What is evolutionary biology?
Life is self-perpetuating, with each generation connected to previous ones by the thread of DNA passed from ancestors to descendants. Life on Earth thus has a single history much like the genealogy of an extended family, the shape and characteristics of which have been determined by internal and external forces. The effort to uncover that history and describe the forces that shape it constitutes the field of evolutionary biology.
As an example of the need for this perspective, consider three vertebrates of different species, two aquatic (a whale and a fish) and one terrestrial (a deer). The two aquatic species share a torpedolike shape and oarlike appendages. These two species differ, however, in that one lays eggs and obtains oxygen from the water using gills, while the other produces live young and must breathe air at the surface. The terrestrial species has a different, less streamlined, shape and appendages for walking, but it too breathes air using lungs and produces live young. All three species are the same in having a bony skeleton typical of vertebrates. In order to understand why the various organisms display the features they do, it is necessary to consider what forces or historical constraints influence their genotypes and subsequent phenotypes.
It is logical to hypothesize that a streamlined shape is beneficial to swimming creatures, as is the structure of their appendages. This statement is itself an evolutionary hypothesis; it implies that streamlined individuals will be more successful than less streamlined ones and so will become prevalent in an aquatic environment. It may initially be difficult to reconcile the differences between the two aquatic forms swimming side-by-side with the similarities between one of them and the terrestrial species walking around on dry land. However, if it is understood that the whale is more closely related to the terrestrial deer than it is to the fish, much of the confusion disappears. Using this comparative approach, it is unnecessary, and scientifically unjustified, to construct an elaborate scenario whereby breathing air at the surface is more advantageous to a whale than gills would be; the simpler explanation is that the whale breathes air because it (like the deer) is a mammal, and both species inherited this trait from a common ancestor sometime in the past.
Organisms are thus a mixture of two kinds of traits. Ecological traits are those the particular form of which reflects long-term adaptation to the species’ habitat. Two species living in the same habitat might then be expected to be similar in such features and different from species in other habitats. Evolutionary characteristics, on the other hand, indicate common ancestry rather than common ecology. Here, similarity between two species indicates that they are related to each other through common ancestry, just as familial similarity can be used to identify siblings in a crowd of people. In reality, all traits are somewhere along a continuum between these two extremes, but this distinction highlights the importance of understanding the evolutionary history of organisms and traits. The value of an evolutionary perspective comes from its comparative and historical basis, which allows biologists to place their snapshot-in-time observations within the broader context of the continuous history of life.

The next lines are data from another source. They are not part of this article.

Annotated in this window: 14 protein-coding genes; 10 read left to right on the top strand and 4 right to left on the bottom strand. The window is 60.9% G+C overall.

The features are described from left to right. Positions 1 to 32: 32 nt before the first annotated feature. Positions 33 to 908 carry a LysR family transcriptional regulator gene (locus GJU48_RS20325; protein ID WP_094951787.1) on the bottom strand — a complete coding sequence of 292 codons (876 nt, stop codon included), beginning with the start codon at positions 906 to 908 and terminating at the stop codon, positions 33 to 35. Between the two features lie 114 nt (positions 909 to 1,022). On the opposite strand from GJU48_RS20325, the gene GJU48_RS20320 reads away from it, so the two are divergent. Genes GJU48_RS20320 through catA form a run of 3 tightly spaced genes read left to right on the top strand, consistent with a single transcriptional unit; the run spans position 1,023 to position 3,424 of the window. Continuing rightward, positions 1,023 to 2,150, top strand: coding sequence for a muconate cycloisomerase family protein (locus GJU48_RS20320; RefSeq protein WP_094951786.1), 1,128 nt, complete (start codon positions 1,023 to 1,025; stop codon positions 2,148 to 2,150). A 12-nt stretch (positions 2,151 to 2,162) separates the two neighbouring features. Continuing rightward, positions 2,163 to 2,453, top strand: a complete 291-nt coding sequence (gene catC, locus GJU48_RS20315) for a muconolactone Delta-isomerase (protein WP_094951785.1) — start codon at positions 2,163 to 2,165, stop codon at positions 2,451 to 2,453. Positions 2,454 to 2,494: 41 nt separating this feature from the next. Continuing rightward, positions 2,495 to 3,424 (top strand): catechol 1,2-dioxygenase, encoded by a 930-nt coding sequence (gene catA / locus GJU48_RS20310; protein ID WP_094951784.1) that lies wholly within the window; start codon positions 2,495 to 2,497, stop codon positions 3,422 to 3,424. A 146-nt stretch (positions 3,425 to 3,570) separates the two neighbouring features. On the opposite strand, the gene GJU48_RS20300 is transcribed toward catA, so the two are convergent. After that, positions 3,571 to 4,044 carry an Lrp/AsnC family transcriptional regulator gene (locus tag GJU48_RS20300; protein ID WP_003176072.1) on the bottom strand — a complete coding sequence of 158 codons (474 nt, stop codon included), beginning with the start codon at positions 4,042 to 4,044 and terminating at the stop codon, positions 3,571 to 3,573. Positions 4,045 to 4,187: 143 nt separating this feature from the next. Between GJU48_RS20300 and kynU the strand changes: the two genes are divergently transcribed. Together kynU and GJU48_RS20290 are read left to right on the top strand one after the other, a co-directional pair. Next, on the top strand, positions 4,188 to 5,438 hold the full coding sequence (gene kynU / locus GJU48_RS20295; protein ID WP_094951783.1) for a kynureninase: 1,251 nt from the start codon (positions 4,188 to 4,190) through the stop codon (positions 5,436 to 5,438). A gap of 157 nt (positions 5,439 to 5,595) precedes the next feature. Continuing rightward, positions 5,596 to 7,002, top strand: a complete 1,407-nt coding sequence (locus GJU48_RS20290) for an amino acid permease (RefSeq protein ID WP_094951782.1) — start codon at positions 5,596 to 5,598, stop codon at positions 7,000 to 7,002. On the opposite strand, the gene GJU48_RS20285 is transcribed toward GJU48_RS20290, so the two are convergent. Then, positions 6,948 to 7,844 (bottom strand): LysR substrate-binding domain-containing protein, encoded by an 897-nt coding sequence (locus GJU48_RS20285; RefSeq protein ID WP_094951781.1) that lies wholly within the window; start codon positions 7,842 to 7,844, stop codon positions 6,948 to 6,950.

Underlying evolutionary theory is Mendelian genetics, which provides a mechanism whereby genes conferring advantageous traits can be passed on to offspring. Both Mendelian genetics and the theory of evolution are, at first glance (and in retrospect), remarkably simple. The theory of evolution, however, is paradoxical in that it leads to extremely complex predictions and thus is often misunderstood, misinterpreted, and misapplied.
It is important to distinguish between the phenomenon of evolution and the various processes or mechanisms that may lead to evolution. The idea that species might be mutable, or subject to change over generations, dates back to at least the mid-eighteenth century, when the French naturalist Georges-Louis Leclerc, comte de Buffon, the Swiss naturalist Charles Bonnet, and even the Swedish botanist Carolus Linnaeus suggested that species (or at least “varieties”) might be modified over time by intrinsic biological or extrinsic environmental factors. Other biologists after that time also promoted the idea that populations and species could evolve. Nevertheless, with the publication of On the Origin of Species by Means of Natural Selection in 1859, Charles Darwin became the most prominent of those who proposed that all species had descended from a common ancestor and that there was a single “tree of life.” These claims regarding the history of evolution, however, are distinct from the problem of how, or through what mechanisms, evolution occurs.